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America's Cup: "You’re inspiring women to go chase their own dreams"

by Suzanne McFadden 3 Mar 2019 14:05 PST 4 March 2019
Volvo Ocean Race Leg 4, Melbourne to Hong Kong, day 05 on board Dongfeng. The beautiful Carolijn Brouwer smiling, good vibes today onboard dongfeng. © Martin Keruzore / Volvo Ocean Race

Carolijn Brouwer knows that, floating somewhere in the world wide web, there’s a photo of her holding the America’s Cup aloft on the edge of the Waitemata Harbour. The caption reads: “Dreams never die."

The photo was taken back in 2003, on the day that Swiss team Alinghi wrested the world’s oldest sporting trophy from Team New Zealand.

Brouwer was torn that day. One of her best mates, Pieter van Niekerk, was the Alinghi team manager, which was why she was allowed to hold the revered Auld Mug.

But Brouwer, a Dutchwoman who'd been crowned World Sailor of the Year, had a close affinity with New Zealand. For years, she’d spent Kiwi summers in Auckland, sailing on the Hauraki Gulf in the lead-up to her Olympic campaigns.

So it’s not really surprising that, 18 years later, Brouwer will return to Auckland trying to grab the America’s Cup off the New Zealanders again.

Her own dream has never died.

If all goes according to plan, and Brouwer proves herself to be the fastest at the wheel for the rookie Team The Netherlands (aka DutchSail), she will become the first woman to helm a challenger yacht in America’s Cup history.

She follows on from New Zealand sailor Leslie Egnot, who in 1995 was the first helmswoman of a boat in the Cup's defender trials, in the almost all-women crew of America3.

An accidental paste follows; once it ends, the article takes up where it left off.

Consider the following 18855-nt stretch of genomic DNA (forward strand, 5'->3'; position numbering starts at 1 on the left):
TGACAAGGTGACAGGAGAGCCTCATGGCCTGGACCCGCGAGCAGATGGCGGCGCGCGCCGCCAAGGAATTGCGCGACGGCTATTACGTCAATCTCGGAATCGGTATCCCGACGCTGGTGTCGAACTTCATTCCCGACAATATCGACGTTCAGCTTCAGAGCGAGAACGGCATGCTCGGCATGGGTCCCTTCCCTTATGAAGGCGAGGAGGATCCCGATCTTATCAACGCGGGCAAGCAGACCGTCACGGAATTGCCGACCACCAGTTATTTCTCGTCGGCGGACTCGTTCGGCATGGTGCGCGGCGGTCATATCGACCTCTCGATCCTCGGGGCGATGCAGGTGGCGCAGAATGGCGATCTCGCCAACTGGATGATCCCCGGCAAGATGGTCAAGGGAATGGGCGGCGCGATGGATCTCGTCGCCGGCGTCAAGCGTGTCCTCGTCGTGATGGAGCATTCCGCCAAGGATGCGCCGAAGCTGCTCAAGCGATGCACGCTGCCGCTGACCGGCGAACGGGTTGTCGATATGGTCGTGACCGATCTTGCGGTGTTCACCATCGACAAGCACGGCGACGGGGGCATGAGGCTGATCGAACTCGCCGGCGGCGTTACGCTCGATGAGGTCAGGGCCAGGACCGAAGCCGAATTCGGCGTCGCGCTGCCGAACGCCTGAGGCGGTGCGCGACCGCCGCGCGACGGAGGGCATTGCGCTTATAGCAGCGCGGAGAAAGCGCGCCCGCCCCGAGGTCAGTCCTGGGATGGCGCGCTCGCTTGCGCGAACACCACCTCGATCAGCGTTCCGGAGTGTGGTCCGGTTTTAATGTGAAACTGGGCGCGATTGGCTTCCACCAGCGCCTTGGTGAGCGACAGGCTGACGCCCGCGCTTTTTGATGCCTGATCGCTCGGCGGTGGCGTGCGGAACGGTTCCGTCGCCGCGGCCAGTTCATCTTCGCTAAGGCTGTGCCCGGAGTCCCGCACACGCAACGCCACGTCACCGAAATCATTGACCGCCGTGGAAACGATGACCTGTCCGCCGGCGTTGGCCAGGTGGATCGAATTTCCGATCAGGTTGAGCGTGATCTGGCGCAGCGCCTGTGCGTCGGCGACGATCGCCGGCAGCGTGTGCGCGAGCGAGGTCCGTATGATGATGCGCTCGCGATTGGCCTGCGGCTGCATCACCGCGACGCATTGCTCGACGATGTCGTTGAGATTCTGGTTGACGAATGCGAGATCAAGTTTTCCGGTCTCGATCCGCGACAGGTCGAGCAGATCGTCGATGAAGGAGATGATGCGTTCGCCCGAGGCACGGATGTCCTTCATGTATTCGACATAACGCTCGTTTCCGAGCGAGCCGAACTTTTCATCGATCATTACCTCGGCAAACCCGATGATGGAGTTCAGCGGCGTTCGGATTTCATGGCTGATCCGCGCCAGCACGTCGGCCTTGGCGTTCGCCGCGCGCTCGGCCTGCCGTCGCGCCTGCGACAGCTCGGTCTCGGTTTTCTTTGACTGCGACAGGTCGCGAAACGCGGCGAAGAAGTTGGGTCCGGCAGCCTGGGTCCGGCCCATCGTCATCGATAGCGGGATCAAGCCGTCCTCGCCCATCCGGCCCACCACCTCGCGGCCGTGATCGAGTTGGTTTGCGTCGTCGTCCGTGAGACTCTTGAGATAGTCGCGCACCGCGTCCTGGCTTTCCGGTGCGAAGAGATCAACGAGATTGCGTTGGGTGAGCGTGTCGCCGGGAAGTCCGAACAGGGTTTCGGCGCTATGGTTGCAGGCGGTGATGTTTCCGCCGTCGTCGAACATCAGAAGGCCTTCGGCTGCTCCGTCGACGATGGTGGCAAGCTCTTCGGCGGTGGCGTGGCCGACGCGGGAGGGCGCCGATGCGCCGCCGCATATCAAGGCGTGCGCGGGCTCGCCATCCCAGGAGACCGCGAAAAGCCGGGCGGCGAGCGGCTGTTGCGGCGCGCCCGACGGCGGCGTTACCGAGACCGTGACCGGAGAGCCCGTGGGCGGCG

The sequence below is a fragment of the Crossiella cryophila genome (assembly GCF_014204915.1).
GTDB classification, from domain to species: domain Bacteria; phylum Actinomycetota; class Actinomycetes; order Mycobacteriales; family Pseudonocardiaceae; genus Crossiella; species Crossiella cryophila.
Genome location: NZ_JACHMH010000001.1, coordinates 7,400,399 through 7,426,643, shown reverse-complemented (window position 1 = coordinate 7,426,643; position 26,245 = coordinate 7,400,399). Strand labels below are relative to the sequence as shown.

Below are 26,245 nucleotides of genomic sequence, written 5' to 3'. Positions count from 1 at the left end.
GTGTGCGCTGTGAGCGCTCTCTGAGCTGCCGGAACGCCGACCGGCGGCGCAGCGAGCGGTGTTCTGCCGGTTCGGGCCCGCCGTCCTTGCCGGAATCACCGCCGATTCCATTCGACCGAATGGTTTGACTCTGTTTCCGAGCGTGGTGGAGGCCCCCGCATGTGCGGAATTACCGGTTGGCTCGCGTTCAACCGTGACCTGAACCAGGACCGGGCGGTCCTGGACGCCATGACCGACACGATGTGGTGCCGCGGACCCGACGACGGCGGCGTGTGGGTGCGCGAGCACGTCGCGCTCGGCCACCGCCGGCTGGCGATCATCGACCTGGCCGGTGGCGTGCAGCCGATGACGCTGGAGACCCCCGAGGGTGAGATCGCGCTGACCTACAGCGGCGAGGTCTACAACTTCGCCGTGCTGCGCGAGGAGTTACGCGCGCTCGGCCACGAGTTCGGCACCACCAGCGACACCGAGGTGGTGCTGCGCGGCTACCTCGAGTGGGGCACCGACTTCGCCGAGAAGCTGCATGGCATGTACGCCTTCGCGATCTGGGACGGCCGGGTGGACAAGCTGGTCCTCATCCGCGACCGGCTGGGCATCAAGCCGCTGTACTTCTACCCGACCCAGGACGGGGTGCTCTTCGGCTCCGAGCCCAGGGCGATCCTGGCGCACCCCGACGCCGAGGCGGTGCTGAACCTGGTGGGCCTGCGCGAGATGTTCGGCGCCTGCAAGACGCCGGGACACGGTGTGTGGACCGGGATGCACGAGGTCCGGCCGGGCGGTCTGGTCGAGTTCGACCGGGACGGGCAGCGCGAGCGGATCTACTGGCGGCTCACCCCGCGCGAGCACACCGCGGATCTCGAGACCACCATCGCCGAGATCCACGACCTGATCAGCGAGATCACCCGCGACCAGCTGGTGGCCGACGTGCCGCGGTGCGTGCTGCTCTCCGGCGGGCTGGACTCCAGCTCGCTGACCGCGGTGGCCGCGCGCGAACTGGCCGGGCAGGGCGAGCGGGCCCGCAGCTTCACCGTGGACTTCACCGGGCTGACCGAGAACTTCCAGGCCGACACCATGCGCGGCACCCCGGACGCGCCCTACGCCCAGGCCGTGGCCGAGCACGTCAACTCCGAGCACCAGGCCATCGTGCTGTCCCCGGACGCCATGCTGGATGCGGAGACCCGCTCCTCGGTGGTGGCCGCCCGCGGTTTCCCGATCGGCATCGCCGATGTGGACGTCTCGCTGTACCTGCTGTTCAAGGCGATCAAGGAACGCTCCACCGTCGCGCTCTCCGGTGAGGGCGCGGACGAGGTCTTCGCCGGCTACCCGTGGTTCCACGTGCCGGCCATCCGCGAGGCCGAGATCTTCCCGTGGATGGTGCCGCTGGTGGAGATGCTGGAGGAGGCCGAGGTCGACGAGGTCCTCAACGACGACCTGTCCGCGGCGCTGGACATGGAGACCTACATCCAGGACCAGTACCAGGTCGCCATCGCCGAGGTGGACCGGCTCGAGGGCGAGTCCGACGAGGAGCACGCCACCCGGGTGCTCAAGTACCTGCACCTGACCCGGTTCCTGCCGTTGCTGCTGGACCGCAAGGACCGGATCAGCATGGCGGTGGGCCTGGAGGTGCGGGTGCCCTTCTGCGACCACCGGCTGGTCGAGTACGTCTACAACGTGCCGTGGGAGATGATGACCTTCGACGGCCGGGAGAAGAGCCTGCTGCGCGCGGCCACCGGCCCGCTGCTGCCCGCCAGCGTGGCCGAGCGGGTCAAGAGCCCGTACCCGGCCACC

Taking on Brouwer, now 45, as part of the Dutch crew is no cursory nod to women sailors. Skipper Simeon Tienpont, who offered Brouwer the role over the phone, has made it clear she was chosen because of her wealth of experience, and her understanding of how professional sailing campaigns are run.

There’s no question Brouwer has the credentials. She has sailed at three Olympics and in three Volvo Ocean Races. Twice she has been named World Sailor of the Year. Last year, she and Frenchwomen Marie Riou and Justine Mettraux, became the first women to win the round-the-world race, on board Chinese boat Dong Feng.

“What’s happened in sailing history is that girls have come on board big boat crews often because they are lighter. They start off with the clean-up jobs,” Brouwer says.

“But there’s no point putting me up on the bow or up the mast. My added value is in trimming and driving. It’s an area I know I can compete against a lot of very experienced, knowledgeable guys.”

She’s aware of the significance of her helming role, and the example it sets for women and girls.

“But that isn’t the reason why I’m doing this,” she says. “I wanted to win the Volvo, and I’ve always wanted to win the America’s Cup. Whether it’s with all-women or with guys, I don’t give a damn. As long as I’m part of it.

“But, as a result, you’re inspiring women to go chase their own dreams. And that’s great.”

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